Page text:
Hands-on experiences are the ones that grip you
"Do-it-yourself" may soon no longer be a part of our vocabulary, as I recently suspected when finally trying to repair my driver's side door handle. Thanks to Mitsubishi for installing a plastic handle that easily snapped off a 1999 model, jimmy-rigging a homemade solution without employing super glue was impossible.
Imagine my surprise when the dealership told me replacing this hunk of plastic would cost $70 because of course Mitsubishi doesn't sell just the handle, forcing customers to purchase the entire panel. Moreover, they wanted $112 to install the replacement, because of course the car is designed so that only professionals who have the know-how to split open the door can install the piece.
Whether it's because of technology or just complicated equipment, it's often impossible to fix much of anything yourself these days without an engineering degree, or at least equipment that extends beyond my humble toolbox.
You should see The Eudora News office when our server goes down on a Wednesday afternoon, when we're trying to put out Thursday's paper. We're rendered nearly incapacitated without intervention from our much appreciated "tech guys."
There was a time in newspapering when just about the worst thing that could happen in production was running out of rubber cement during a process called "paste up," a word seldom heard anymore that described cutting and pasting stories and photos onto a board.
Although I appreciate the quality and creative freedom computers and technology allow us with the newspaper, there's something to be said about the hands-on process that's missing from so many things we do.
To me, Brant Watson, a 1996 Eudora High School graduate, exemplifies a love for the hands-on process. The burgeoning photographer not only makes photographs the old-fashioned way film, negatives, smelly darkroom chemicals and all but he also makes his own frames. When I interviewed him for a story last year he said using pre-fabricated, Hobby Lobby-type frames took something away from the creative process and the idea that his artwork is something he created entirely himself.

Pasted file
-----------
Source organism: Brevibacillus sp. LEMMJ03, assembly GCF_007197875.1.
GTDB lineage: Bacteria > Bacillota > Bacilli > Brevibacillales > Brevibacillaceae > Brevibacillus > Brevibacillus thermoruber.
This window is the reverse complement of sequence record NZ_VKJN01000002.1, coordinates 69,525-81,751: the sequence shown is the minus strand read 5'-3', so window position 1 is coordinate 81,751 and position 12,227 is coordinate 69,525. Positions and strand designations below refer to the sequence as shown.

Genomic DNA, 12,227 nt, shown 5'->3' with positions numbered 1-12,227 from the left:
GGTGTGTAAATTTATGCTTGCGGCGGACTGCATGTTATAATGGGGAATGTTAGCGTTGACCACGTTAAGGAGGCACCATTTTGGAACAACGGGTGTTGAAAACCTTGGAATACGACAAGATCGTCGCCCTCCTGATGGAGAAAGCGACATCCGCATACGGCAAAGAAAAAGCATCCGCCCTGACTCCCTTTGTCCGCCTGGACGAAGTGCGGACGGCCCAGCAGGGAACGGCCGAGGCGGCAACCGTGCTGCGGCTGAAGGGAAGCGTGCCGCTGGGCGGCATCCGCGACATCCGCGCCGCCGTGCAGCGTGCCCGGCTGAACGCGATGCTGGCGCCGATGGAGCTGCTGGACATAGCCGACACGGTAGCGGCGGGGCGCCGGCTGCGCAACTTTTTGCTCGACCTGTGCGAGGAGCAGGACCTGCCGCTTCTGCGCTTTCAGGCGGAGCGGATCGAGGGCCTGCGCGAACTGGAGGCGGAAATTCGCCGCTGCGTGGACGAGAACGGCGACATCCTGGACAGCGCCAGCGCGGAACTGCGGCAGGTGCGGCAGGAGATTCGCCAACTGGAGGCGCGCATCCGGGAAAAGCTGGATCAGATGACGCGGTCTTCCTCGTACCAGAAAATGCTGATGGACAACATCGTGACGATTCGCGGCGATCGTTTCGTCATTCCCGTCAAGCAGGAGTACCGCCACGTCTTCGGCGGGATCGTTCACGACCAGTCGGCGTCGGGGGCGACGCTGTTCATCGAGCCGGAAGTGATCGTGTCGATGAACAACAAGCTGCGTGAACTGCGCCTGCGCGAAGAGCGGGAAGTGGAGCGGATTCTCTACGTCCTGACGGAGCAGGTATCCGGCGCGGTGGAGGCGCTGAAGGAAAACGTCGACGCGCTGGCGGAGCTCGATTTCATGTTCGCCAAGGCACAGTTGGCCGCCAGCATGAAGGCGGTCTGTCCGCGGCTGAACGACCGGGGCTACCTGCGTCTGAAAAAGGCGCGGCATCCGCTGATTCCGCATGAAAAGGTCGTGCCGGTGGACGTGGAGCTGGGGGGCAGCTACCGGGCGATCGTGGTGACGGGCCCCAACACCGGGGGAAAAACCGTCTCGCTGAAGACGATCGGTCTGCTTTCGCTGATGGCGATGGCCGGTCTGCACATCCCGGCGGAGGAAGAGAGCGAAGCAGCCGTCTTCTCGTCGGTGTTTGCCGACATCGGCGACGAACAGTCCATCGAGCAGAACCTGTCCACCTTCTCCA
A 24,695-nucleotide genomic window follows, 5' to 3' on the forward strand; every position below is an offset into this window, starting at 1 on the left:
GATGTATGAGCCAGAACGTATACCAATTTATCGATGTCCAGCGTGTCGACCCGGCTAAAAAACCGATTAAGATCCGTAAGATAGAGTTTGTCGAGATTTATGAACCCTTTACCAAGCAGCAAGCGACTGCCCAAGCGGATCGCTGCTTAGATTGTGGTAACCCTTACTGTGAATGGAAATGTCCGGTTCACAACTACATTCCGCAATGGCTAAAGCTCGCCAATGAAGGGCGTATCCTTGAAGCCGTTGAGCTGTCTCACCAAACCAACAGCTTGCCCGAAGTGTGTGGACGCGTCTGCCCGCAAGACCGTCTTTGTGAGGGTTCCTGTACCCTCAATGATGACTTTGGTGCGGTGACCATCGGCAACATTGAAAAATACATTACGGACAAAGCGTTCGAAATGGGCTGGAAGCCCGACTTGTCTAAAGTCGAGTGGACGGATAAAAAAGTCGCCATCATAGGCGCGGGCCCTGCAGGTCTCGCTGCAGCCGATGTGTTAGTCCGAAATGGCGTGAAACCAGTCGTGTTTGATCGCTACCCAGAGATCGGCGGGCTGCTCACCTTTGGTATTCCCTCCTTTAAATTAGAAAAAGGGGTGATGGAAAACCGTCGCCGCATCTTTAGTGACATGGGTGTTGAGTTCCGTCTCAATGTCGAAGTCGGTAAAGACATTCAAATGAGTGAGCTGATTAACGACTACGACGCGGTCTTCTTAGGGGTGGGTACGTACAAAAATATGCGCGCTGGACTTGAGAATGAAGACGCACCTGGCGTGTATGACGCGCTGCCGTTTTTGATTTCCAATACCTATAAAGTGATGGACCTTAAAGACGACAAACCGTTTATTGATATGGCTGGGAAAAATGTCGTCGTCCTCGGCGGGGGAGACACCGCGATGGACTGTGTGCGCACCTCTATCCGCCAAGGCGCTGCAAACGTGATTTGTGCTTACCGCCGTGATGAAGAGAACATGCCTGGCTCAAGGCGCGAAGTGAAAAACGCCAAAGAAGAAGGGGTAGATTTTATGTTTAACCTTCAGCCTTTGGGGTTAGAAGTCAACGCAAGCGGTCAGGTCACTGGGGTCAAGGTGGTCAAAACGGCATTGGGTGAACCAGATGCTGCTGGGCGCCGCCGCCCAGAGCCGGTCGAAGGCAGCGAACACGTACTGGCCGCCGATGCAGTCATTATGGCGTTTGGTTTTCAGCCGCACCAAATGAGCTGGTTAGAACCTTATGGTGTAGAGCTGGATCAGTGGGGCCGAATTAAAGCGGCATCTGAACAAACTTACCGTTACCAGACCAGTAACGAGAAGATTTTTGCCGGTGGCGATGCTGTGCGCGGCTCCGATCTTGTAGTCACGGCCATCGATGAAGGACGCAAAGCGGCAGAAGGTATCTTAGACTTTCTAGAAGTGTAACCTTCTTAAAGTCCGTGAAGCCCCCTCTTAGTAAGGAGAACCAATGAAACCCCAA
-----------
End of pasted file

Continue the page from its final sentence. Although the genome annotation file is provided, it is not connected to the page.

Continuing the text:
In one of my many pre-bond election conversations with our school superintendent, Brant's name came up in a discussion about technology options that will be offered in the new school. Marty Kobza said Brant's success was a perfect example of why offering hands-on, creative outlets like visual and industrial arts was important in a learning environment enamored with laptops.
For me, getting to do things hands-on was never more important than during my school years. Even though our dozen chemistry laptops and yearbook/newspaper PowerMacs seemed like big-time technology when I left Maize High School in 1997, I realize compared with what they and other schools, including Eudora, have now, they're dinosaurs.
Despite the advantages technology allowed in the classroom, the lessons I remember are the ones I put myself into physically.
I don't remember using laptops to graph the parts per million of river water, but I will never forget wading in a cold, secluded spot of the Arkansas River far from the city in fishing waders to collect the sample. I don't know what vocab words we learned from our portable language lab, but I can tell you the name of every GemÃ¼se (vegetable) my German teacher tossed out for us to catch at our desks.
To this day when I hear the opening clink-clank sounds and bass line of "Money" I'm taken back to my freshman year when I began the day at 7:30 a.m. surrounded by the smell of tempera paint and glass etching acid in an art class taught by a man who let us call him Joe and who had a penchant for Pink Floyd 8-tracks. I remember how much more ready I was to face second hour algebraic equations after engaging in a hands-on creative process, what I've heard do-it-yourself guru Martha Stewart call "food for the hands." To me, it's food for the soul, too.
Perhaps that's why I'm so fascinated with the people in our town who create with their hands. Like watching Robbie Wisdom weave baskets or seeing Nancy Reese sculpt her pieces. Knowing people like Dennis Mullen wade elbow-deep in mechanical parts to make things run again. Appreciating the time and patience it takes the Eudora Quilting Bees to stitch together a piece that's not only functional but beautiful as well. Enjoying the fact Pete Lawson shares his love of woodworking with others.
It makes creating things remotely from a computer seem so uninviting.
Despite however computer-reliant newspapers are these days, I love the fact that on a Thursday I can pick up a copy of the News, smell the paper and let the ink smear on my hands, knowing I played a part in creating something, even if I did most of it from a Macintosh.
It's the same kind of satisfaction I felt when I personally installed a new shower head last weekend with nothing more than a wrench and my own two hands. Apparently installing a new door handle on my car won't be as easy. However, one thing I can do is reach around and open it from the other side using nothing more than my own two hands. I will get the satisfaction of doing it myself. Better yet, it won't cost me $182.